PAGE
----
- I am able to change standardized theme options easily. For themes with custom headers, for example, I think all of them should have the option of hiding the header text and, as I touched on above with the menu bar rant, not affecting the overall design if we choose to use the header as a banner rather than a supporting image to the header text. (Even if you still use the text, the whole thing about drawing down the eye still applies.) There’s nothing that I find more frustrating when trying to customize my blog design than when I find a theme I really like and find out that there’s a significant option missing that most other themes have.
- I am able to change other options that have not been available in most themes heretofore. I would like more control over basic blog theme elements–such as font. There are some themes I really, really would like to love, that have really, really icky fonts–or fonts that I find icky, anyway. I think having drop-down menus in the Theme Options that allow me to change the font, font-size, and font-color (and link color, which is an option in a theme or two, so I know this can be done) should be a option–not just the basic text font but also headers, the blog header, the text of the drop-down menu. I appreciate that the designers of the individual themes thought that the fonts were a good idea, but that doesn’t mean I am going to like them. I also think being able to customize the colors on certain elements, like the menu bar, would be great, and I think it would be extremely feasible since it’s a guided customization, if you will–I’m not going in and screwing around with the code myself, I’m pointing to colors in a drop-down menu, or font names. I could have more control over my design and I wouldn’t break my blog or insert bad code on accident.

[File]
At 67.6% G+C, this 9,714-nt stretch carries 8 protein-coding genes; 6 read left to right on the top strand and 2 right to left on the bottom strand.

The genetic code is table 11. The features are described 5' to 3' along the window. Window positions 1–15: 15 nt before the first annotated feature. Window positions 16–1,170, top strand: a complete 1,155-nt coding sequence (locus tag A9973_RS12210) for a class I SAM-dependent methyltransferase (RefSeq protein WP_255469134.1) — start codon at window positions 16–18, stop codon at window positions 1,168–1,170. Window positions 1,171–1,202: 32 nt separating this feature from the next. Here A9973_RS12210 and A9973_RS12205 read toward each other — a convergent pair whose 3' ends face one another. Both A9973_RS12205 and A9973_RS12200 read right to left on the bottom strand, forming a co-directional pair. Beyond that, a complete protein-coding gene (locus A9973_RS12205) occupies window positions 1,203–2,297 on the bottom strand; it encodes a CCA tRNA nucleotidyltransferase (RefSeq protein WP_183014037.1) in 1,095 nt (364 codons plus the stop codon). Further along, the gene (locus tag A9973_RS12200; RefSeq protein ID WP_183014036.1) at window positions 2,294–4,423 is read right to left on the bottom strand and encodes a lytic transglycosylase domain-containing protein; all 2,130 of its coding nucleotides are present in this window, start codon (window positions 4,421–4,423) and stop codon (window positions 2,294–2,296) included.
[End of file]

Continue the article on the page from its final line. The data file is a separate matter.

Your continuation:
I know that creating such a customizable design would be a major undertaking. I also think that it would be wildly popular. You could definitely still keep all of the old themes for people who don’t want to customize their blog so much, and continue to create pretty themes (although I would urge you to standardize the old themes for stuff like hiding the header text when being able to use a custom header). Even though this would definitely have to be a free theme (otherwise, I’d just pay for the CSS customization and do it myself), I think the benefits could be enormous by bringing in a ton of new users who don’t use WordPress because they don’t like that they can’t customize enough. Blogger seems to be alienating a lot of users right now; I know several who have jumped ship since they rolled out their changes. I bet WordPress could scoop up even more of them.
Problem #2: Widget envy.
I know I don’t have to explain this one, I’m sure you guys get it all the time. Let me be the first to say that I applaud the control that you guys exert over your site’s hosted blogs. (See again, MySpace 2007.) I don’t think we should have the ability to add our own scripts to our blogs. I agree with you on that. So how do we overcome this issue==an issue which has actually led some people I know to leave WordPress so they can have third-party widgets? (And probably many others, those are just the ones I know.)
Solution: If possible, work with some of the most popular sites to design enhanced widgets that we can add through the widget menu, while still prohibiting people to add their own scripts to the site.
Even if you can’t selectively add flash or script-based widgets without allowing users to add them to their own blogs, it would be great to have more WordPress options like we have with Twitter for other popular sites (Etsy, Zazzle, Goodreads, Shelfari, whatever other sites the kids like to visit these days). Again, I know this is going to take time and effort, but I also know for a fact that this is an issue that literally keeps people from using WordPress. I imagine that many sites would be more than happy to do a good deal of the work to help integrate themselves into WordPress, since it’s such a popular tool and it would increase traffic from WordPress to their sites. Win-win-win.
With just a few improvements, WordPress.com could effectively become the Supreme Benevolent Overlords of the Blogging Universe. WordPress is already amazing, and I have no intention of moving elsewhere unless something even more amazing comes along, but I figure a little constructive feedback never hurts. Unless you’re really sensitive, in which case, I’m sorry :( I didn’t mean to hurt you.